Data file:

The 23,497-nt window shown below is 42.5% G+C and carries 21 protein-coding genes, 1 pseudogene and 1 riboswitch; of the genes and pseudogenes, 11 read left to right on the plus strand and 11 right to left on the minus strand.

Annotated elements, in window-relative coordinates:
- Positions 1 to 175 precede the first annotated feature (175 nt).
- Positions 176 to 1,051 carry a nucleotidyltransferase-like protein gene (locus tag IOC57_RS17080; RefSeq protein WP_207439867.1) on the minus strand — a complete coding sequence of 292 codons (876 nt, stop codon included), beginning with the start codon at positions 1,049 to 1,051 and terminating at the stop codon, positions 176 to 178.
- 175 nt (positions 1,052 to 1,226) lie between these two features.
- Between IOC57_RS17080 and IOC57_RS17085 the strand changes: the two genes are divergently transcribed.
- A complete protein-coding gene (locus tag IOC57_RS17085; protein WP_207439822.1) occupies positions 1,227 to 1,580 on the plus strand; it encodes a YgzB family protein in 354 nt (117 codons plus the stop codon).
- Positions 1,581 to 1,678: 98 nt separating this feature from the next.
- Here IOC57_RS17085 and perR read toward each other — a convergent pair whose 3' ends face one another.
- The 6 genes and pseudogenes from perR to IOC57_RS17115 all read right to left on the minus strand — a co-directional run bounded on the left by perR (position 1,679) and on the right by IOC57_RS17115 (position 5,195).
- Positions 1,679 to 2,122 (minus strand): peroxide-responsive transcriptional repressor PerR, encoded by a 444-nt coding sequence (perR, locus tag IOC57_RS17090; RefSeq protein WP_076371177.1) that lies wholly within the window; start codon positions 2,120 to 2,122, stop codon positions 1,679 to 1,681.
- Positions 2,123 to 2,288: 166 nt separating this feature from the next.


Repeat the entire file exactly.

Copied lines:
The 23,497-nt window shown below is 42.5% G+C and carries 21 protein-coding genes, 1 pseudogene and 1 riboswitch; of the genes and pseudogenes, 11 read left to right on the plus strand and 11 right to left on the minus strand.

Annotated elements, in window-relative coordinates:
- Positions 1 to 175 precede the first annotated feature (175 nt).
- Positions 176 to 1,051 carry a nucleotidyltransferase-like protein gene (locus tag IOC57_RS17080; RefSeq protein WP_207439867.1) on the minus strand — a complete coding sequence of 292 codons (876 nt, stop codon included), beginning with the start codon at positions 1,049 to 1,051 and terminating at the stop codon, positions 176 to 178.
- 175 nt (positions 1,052 to 1,226) lie between these two features.
- Between IOC57_RS17080 and IOC57_RS17085 the strand changes: the two genes are divergently transcribed.
- A complete protein-coding gene (locus tag IOC57_RS17085; protein WP_207439822.1) occupies positions 1,227 to 1,580 on the plus strand; it encodes a YgzB family protein in 354 nt (117 codons plus the stop codon).
- Positions 1,581 to 1,678: 98 nt separating this feature from the next.
- Here IOC57_RS17085 and perR read toward each other — a convergent pair whose 3' ends face one another.
- The 6 genes and pseudogenes from perR to IOC57_RS17115 all read right to left on the minus strand — a co-directional run bounded on the left by perR (position 1,679) and on the right by IOC57_RS17115 (position 5,195).
- Positions 1,679 to 2,122 (minus strand): peroxide-responsive transcriptional repressor PerR, encoded by a 444-nt coding sequence (perR, locus tag IOC57_RS17090; RefSeq protein WP_076371177.1) that lies wholly within the window; start codon positions 2,120 to 2,122, stop codon positions 1,679 to 1,681.
- Positions 2,123 to 2,288: 166 nt separating this feature from the next.